It’s a threat we’re aware of, and which scientists and engineers are working to overcome. Among them is leading expert Patrick Michel, from the Observatory of the Cote d’Azur.
“An asteroid is a small rock which is one of the bricks left over from the formation of our planets. Some of them are dangerous, because although most are out there between Mars and Jupiter, in what we call the asteroid belt, there are some that have a trajectory that crosses that of Earth. And those are the ones that pose a threat,” he points out.
It’s a threat that’s limited – a sizeable asteroid strike only happens every ten thousand years or more- but it’s a threat to be taken seriously.
“Even if the frequency of impact is very low, like the probability of winning the lottery is very low, but there are those that do win,” adds Patrick Michel.
With that threat looming above us, the world’s space agencies are swinging into action.
Just recently two missions, one American, and one Japanese, set off to visit asteroids, and bring back samples to be studied on Earth.
Now ESA and NASA are planning to try something that’s never been tried before in a joint project called AIDA.
“AIDA is I think the most audacious mission after Rosetta. It’s a mission where we plan to test for real a mitigation technique called kinetic impactor, to actually test if we can deflect asteroids. This is the main objective of this international cooperation between ESA and NASA,” explains Ian Carnelli, AIM project manager.
The mission outline goes like this: ESA’s AIM spacecraft launches in the year 2020 to an asteroid system called Didymos, in which a large asteroid is orbited by a small asteroid dubbed Didymoon.
It surveys that moon, and then six months later NASA’s DART spacecraft arrives and smashes into Didymoon, while AIM records what happens.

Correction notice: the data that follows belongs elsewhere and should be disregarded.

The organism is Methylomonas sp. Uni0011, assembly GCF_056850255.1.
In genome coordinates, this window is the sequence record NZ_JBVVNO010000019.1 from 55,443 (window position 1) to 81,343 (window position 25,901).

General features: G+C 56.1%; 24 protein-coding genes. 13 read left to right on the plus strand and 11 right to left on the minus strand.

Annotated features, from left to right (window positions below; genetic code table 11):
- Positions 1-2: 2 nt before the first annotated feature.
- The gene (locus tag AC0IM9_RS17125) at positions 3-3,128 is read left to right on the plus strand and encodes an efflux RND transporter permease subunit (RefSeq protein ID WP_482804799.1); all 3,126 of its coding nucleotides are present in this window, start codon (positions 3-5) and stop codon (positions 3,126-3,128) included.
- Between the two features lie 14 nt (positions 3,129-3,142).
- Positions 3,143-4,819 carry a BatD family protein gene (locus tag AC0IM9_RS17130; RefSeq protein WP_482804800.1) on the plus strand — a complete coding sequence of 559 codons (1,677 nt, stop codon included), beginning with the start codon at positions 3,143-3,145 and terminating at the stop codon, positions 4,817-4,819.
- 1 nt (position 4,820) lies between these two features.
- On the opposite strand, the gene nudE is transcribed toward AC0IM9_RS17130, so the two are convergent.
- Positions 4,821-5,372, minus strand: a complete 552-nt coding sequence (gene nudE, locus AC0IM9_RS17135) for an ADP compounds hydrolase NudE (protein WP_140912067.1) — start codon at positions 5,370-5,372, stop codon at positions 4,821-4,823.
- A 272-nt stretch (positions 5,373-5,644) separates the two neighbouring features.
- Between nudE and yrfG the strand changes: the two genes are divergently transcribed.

“The impact will be spectacular. DART will arrive at about 6 kilometres per second. AIM will be at about 100 kilometres distance to make sure we’re away.
‘The difference that DART will make is to change the speed of the moon around the main asteroid by about half a millimeter per second. This is very small. But it will generate a change in time of about 10 minutes over 11 hours, and this we can measure very accurately,” he stresses.
Before that can happen there’s a lot to learn.
At ESA’s technical centre in the Netherlands the engineers are simulating the scene that the AIM spacecraft will encounter when it arrives at the asteroid.
Right now we know that the small Didymoon orbits the larger asteroid, but we don’t know much else.
“We have a rough idea of how it looks like, and from what we’ve observed this is how we think it more or less looks like, but the operative word is on ‘more or less’, we’re not entirely sure. And we won’t be sure until we get there,” says Irene Huertas, Guidance, Navigation and Control Engineer, SERCO for ESA.
Irene uses this facility to set up the spacecraft’s camera to be ready to do a thorough job of observing the impact.
“We can shoot different scenes with darker asteroids, lighter asteroids, a very rocky surface, a very smooth surface, a combination of both. A darker moon, a lighter main body.
‘What AIM will do after this impact has taken place is it’s going to take more images, and it’s going to see what happens, what it looked like before the impact, what it looked like after the impact, and see how much this orbit around the big asteroid has changed, how much have we displaced the little moon,” she says.
This double asteroid system was chosen because it comes close to Earth but poses no threat to our planet
However objects the same size as the little moon could mean trouble if they’re heading in our direction.
“Didymoon is about 163 metres in diameter, and this is a very interesting size, because it’s representative of a type of asteroid that if it were to hit the Earth would generate casualties, independently of the impact point. So if it’s in the middle of the ocean it would generate a tsunami, and if it’s any place on surface, on the ground it will reach inhabited areas, so it’s a very important type of asteroid,” explains Ian Carnelli.
Back in Nice and asteroid expert Patrick Michel underlines that this mission is a true experiment.
We’ve made simulations, but we really don’t know if we can deflect an asteroid.
“The response of an object to an impact depends a great deal on its internal structure. If my target is a metal bar the response won’t be the same as if my target is a sponge. So thanks to the AIM spacecraft we’ll know exactly what this object is made from, and we can validate all the digital simulations of the impact, and better interpret the results of it,” says Patrick Michel.
What follows, it’s hoped, will be a whole raft of asteroid deflection missions, perfecting out technique so we’re ready when a true menace appears on the horizon.
“Asteroids are a genuine threat to consider, because even if we don’t have to worry in the short term, it’s the only threat from nature that we can predict, and against which we can do something.” concludes Patrick Michel.